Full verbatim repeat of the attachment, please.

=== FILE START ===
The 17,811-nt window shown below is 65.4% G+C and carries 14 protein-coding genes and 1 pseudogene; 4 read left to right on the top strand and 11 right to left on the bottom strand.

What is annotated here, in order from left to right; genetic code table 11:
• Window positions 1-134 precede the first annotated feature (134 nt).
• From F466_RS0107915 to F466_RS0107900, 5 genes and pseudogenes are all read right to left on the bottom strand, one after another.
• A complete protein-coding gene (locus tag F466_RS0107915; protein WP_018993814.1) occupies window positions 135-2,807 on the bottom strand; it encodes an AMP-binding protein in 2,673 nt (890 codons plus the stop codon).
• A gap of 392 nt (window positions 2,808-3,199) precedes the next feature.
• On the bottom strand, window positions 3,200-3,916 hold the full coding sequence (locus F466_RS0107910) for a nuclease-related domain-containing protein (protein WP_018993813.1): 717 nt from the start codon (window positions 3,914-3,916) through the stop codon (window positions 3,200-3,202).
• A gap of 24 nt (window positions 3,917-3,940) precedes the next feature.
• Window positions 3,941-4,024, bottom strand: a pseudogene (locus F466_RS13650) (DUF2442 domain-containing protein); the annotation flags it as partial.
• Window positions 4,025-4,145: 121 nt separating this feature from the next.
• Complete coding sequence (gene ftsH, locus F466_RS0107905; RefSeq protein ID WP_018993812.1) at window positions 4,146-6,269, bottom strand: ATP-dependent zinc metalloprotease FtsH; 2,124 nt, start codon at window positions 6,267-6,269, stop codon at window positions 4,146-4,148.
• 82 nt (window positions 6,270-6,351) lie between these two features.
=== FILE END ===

The 17,811-nt window shown below is 65.4% G+C and carries 14 protein-coding genes and 1 pseudogene; 4 read left to right on the top strand and 11 right to left on the bottom strand.

What is annotated here, in order from left to right; genetic code table 11:
• Window positions 1-134 precede the first annotated feature (134 nt).
• From F466_RS0107915 to F466_RS0107900, 5 genes and pseudogenes are all read right to left on the bottom strand, one after another.
• A complete protein-coding gene (locus tag F466_RS0107915; protein WP_018993814.1) occupies window positions 135-2,807 on the bottom strand; it encodes an AMP-binding protein in 2,673 nt (890 codons plus the stop codon).
• A gap of 392 nt (window positions 2,808-3,199) precedes the next feature.
• On the bottom strand, window positions 3,200-3,916 hold the full coding sequence (locus F466_RS0107910) for a nuclease-related domain-containing protein (protein WP_018993813.1): 717 nt from the start codon (window positions 3,914-3,916) through the stop codon (window positions 3,200-3,202).
• A gap of 24 nt (window positions 3,917-3,940) precedes the next feature.
• Window positions 3,941-4,024, bottom strand: a pseudogene (locus F466_RS13650) (DUF2442 domain-containing protein); the annotation flags it as partial.
• Window positions 4,025-4,145: 121 nt separating this feature from the next.
• Complete coding sequence (gene ftsH, locus F466_RS0107905; RefSeq protein ID WP_018993812.1) at window positions 4,146-6,269, bottom strand: ATP-dependent zinc metalloprotease FtsH; 2,124 nt, start codon at window positions 6,267-6,269, stop codon at window positions 4,146-4,148.
• 82 nt (window positions 6,270-6,351) lie between these two features.